(Reuters) - Longtime Michigan Democratic Congressman John Conyers on Thursday challenged a state law that led a local elections clerk to rule that he lacked enough valid signatures on his nominating petitions to be put on the August primary ballot.
Conyers, who is seeking a 25th term in Congress, had to submit more than 1,000 signatures to have his name appear on the primary ballot, but fell short after his opponent challenged the validity of the people who were circulating his petitions.
Wayne County Clerk Cathy Garrett tossed out hundreds of the signatures gathered for Conyers by petition circulators who were not registered voters - a violation of the state law.
Conyers, who turns 85 on Friday, argued in the federal lawsuit that the law which requires them to be registered voters should be overturned.
His opponent, the Reverend Horace Sheffield, and Sheffield’s campaign manager Richard Jones, have asked the federal court to allow them to intervene as defendants in the lawsuit.
Conyers joined a lawsuit filed on Monday by the American Civil Liberties Union, as a named plaintiff. The complaint also names a district voter and two of the petition circulators as plaintiffs.
The federal court in Detroit has scheduled a hearing on May 21 on their request for a temporary restraining order or preliminary injunction to stop the state from enforcing the law and put Conyers back on the ballot.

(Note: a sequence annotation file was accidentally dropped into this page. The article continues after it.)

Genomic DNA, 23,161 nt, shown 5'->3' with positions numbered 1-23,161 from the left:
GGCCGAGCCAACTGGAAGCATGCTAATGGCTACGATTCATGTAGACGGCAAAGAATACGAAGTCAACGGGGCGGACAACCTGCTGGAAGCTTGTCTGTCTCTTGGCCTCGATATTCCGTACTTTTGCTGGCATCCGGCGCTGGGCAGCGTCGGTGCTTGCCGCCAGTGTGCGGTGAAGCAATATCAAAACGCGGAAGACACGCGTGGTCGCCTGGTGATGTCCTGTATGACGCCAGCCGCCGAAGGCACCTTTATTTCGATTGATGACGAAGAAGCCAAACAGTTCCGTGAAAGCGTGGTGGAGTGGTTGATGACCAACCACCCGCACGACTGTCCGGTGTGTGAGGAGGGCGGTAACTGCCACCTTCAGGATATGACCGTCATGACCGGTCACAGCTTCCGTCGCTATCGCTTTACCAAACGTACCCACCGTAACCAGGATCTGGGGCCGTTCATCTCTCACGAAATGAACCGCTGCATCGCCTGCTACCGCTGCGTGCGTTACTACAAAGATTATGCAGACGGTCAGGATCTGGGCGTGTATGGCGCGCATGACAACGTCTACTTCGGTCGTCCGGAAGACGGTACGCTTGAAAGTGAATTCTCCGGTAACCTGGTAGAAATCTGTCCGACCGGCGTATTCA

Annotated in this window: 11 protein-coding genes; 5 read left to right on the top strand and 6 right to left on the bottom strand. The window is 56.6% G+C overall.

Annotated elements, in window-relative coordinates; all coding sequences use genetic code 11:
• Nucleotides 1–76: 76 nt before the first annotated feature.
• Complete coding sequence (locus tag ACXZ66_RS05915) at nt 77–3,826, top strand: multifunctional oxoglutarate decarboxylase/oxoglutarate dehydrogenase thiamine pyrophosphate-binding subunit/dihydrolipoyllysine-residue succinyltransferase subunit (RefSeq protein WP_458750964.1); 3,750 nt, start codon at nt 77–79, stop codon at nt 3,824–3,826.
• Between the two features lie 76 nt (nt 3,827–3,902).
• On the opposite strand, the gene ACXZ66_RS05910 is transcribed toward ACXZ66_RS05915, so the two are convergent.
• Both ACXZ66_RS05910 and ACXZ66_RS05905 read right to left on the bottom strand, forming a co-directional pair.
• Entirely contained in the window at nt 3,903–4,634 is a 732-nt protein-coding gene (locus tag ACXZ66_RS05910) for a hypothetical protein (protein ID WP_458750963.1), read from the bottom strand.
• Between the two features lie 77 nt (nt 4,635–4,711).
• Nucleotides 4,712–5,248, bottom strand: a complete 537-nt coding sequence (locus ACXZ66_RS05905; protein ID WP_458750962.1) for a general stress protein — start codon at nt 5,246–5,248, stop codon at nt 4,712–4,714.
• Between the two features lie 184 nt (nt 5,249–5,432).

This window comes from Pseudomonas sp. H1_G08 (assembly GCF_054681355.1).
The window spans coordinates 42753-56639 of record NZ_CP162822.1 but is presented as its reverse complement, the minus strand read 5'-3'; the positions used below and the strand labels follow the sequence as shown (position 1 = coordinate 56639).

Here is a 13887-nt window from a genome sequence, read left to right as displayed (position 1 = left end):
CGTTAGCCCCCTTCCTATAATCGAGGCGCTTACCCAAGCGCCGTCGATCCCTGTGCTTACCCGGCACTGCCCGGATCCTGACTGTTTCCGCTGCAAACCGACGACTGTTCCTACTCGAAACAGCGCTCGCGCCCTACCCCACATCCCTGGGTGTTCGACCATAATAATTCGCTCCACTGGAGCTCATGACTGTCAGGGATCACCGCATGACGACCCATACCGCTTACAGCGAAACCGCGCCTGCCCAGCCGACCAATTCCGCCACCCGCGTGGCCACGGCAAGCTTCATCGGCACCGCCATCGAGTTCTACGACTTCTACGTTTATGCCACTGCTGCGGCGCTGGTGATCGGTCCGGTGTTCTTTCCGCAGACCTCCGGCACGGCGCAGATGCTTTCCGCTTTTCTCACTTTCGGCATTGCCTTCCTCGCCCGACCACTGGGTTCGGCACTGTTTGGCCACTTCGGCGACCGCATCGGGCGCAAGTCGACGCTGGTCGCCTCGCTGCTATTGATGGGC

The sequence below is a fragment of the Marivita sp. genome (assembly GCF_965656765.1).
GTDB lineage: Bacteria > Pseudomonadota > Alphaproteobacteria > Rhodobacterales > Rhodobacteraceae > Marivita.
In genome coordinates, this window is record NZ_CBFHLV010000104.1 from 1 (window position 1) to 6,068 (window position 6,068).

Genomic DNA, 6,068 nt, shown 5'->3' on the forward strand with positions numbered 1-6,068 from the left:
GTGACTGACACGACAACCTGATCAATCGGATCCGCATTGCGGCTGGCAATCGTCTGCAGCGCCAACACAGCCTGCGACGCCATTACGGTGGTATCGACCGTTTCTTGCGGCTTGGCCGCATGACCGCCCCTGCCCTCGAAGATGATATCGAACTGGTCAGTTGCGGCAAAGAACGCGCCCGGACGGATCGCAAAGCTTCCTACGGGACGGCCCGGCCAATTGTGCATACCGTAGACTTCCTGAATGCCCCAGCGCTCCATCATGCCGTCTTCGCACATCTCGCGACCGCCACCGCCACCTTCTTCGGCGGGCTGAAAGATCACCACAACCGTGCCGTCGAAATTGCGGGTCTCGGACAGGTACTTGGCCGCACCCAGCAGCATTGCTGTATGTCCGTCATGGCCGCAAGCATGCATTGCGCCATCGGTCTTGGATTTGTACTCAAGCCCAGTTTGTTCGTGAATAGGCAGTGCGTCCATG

The liberal Conyers is one of America’s most prominent African-American politicians and is a former chairman of the powerful House of Representatives’ Judiciary Committee.
Conyers was first elected to the U.S. House in 1964 and currently ranks second in seniority. Fellow Michigan Representative John Dingell, who is retiring this year, is the “dean” of the House, having arrived in 1955.
The Wayne County clerk had determined after Sheffield’s challenge that only 592 valid signatures remained out of 1,236 found initially valid for Conyers.
Conyers also could attempt to run in the August primary as a write-in candidate if his appeals to get on the ballot fail.
The Detroit-area district is solidly Democratic. President Barack Obama won 85 percent of the vote in the district in his 2012 re-election, according to the Democratic Congressional Campaign Committee, which works to elect Democrats to the House.
Reporting by David Bailey in Minneapolis; editing by Gunna Dickson